Updating a Treasure

A dramatic refresh to a Hingham home leaves its 19th-century charm intact.

By Jaci Conry | Photography by Greg Premr

For nearly a decade, Demi and Tate Isenstadt loved living in their 1870s Greek Revival in Hingham. “During those years, it was a great house for us,” recalls Demi. The couple cherished the home’s historical architecture and its place in the vernacular of the town, which is revered for its trove of homes built during the 18th, 19th, and early 20th centuries.

And yet, renovations in the 1930s and ’40s had obscured some of the home’s original details. The layout was choppy, some rooms were very small, there weren’t enough windows and, according to Demi, “There were parts that were a little funky, like they didn’t go with the house.”

Even though the house doubled in size, with its white clapboards, black shutters and cedar roof shingles, it fits within the historical context of the neighborhood.

The Isenstadts were ready for an overhaul that would expand the home and create airy, open living spaces. They spent years pondering how to do the renovation yet, when Demi learned she was pregnant with the couple’s third child, they immediately contracted LDa Architecture & Interiors. “LDa got the ball rolling. They really understood what we wanted to do, very quickly,” she says.

While the project centered on a complete overhaul of the house, the Isenstadts were passionate about maintaining its antique architectural qualities. LDa worked with them and the Hingham Historical Commission to ensure the updated structure met all of the family’s needs and was also in keeping with the town’s requirements for historic residential renovations.

“It’s an interesting challenge: how to make a small old house grow and live new but keep its charm,” says LDa principal architect John Day. The plan involved raising the house for a new foundation and taking down the additions that had been made in the 1940s and ’50s.

“We kept the original 1800s Greek Revival gabled façade on the right and designed a new gabled end that mirrored it on the left,” explains Day. A dormered gambrel section connects the two gabled ends.

Tate Isenstadt’s firm, TDI Building, was the builder on the project. “It’s a nice perk to be able to keep it in the family,” says Demi.

The house that had previously felt dark and often dreary is now filled with natural light, thanks to abundant windows and a spacious open floor plan. A top priority for the homeowners was that the kitchen and family room be open to one another. “The kitchen is in the same spot it was before, but it’s bigger and much more open. When we’re home, everyone is usually in here, at the kitchen table or in the family room, which is really nice,” says Demi. “I didn’t want to have doors separating any of the rooms on the main level,” she adds. Double-wide cased openings with trim work ensure that none of the living spaces feels closed off.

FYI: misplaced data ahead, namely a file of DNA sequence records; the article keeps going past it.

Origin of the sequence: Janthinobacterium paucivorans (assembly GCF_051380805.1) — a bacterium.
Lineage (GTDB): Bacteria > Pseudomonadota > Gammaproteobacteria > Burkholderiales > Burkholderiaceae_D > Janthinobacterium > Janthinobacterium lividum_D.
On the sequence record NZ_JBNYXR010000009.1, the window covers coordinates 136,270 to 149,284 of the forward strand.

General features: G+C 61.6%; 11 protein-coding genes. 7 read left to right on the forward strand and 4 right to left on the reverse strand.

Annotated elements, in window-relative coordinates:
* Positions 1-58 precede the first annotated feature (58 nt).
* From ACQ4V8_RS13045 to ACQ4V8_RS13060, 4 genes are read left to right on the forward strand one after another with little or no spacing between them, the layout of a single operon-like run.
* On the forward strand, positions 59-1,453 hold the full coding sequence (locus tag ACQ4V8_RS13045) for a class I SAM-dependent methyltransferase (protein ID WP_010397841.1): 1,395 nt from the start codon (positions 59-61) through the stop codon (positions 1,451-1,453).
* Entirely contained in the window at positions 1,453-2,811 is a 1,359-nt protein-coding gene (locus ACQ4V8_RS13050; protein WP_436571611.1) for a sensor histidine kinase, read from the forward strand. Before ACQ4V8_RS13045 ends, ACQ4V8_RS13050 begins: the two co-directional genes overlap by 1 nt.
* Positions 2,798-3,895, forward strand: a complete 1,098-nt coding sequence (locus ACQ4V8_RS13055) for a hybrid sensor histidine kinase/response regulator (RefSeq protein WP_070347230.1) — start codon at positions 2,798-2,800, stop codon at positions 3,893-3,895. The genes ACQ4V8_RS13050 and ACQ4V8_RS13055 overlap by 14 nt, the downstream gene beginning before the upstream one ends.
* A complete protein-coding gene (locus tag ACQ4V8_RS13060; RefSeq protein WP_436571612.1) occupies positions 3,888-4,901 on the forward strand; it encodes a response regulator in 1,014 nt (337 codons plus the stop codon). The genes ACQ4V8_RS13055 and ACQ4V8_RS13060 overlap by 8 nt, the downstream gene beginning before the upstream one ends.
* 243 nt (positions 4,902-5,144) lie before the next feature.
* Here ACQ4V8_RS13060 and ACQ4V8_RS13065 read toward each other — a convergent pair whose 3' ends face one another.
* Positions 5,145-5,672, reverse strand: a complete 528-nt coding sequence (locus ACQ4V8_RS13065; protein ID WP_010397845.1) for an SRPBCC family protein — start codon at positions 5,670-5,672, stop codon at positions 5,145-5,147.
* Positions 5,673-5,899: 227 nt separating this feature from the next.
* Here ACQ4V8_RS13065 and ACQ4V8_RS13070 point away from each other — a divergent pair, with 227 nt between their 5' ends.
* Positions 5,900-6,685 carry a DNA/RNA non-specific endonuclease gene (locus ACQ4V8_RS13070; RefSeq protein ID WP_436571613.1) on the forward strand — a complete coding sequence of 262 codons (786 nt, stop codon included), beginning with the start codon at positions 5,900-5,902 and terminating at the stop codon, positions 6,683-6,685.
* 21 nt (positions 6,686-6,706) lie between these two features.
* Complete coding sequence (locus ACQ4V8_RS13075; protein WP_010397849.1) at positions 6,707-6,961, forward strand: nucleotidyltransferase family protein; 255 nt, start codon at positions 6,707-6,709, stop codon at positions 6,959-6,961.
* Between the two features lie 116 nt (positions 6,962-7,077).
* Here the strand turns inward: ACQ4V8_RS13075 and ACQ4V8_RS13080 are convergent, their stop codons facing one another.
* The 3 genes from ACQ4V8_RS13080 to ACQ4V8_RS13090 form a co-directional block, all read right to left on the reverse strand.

“It was very important to the Isenstadts that the house have a historic backdrop,” says Day. While the floor plan is open, the interior includes traditional beams and columns and gracious moldings and trim work that recall the design trends of the home’s original era.

LDa also worked on the interior design scheme. “We were going for a younger aesthetic than is typical in a traditional home,” says Day. Furnishings veer toward transitional style with a few more modern pieces and a handful of antiques, such as the dining room table, which belonged to Demi’s mother’s grandfather.

Bold hues introduced throughout the house make an immediate impact. “You don’t have to be married to color for the life of the house,” says architect John Day.

Since it’s a family home often filled with not only the three Isenstadt children but also a handful of their friends, it was essential that furnishings be informal. “Nothing could be too precious,” says Demi who chose to have walls on the main level painted a neutral gray.

Bold hues are introduced as accents. “Color is impactful; you don’t have to be married to it for the life of the house,” says Day. “You want to have the opportunity to update it without having to do significant work. It’s best to have color be the top layer—what is fresher and more fun can be updated as the family changes.” For example, a vanity in one of the bathrooms is painted a deep raspberry and tufted chairs in the living room are a bold shade of royal blue.

While the home nearly doubled in size, resulting in roughly 7,000 square feet, “it’s deceptively scaled,” says Day. “It doesn’t feel that big because we retained its historic proportions.” At two-and-a-half-stories tall, with a white clapboard exterior, black shutters and topped with a cedar shingle roof, the house sits within the context of the neighborhood as though it’s always been there.

“The renovation kept the style of the home so I feel like I still have my old house; it’s just better,” says Demi. “I am a homebody. I love being in my house. It’s cozy and inviting and warm: there’s no place I’d rather be.”

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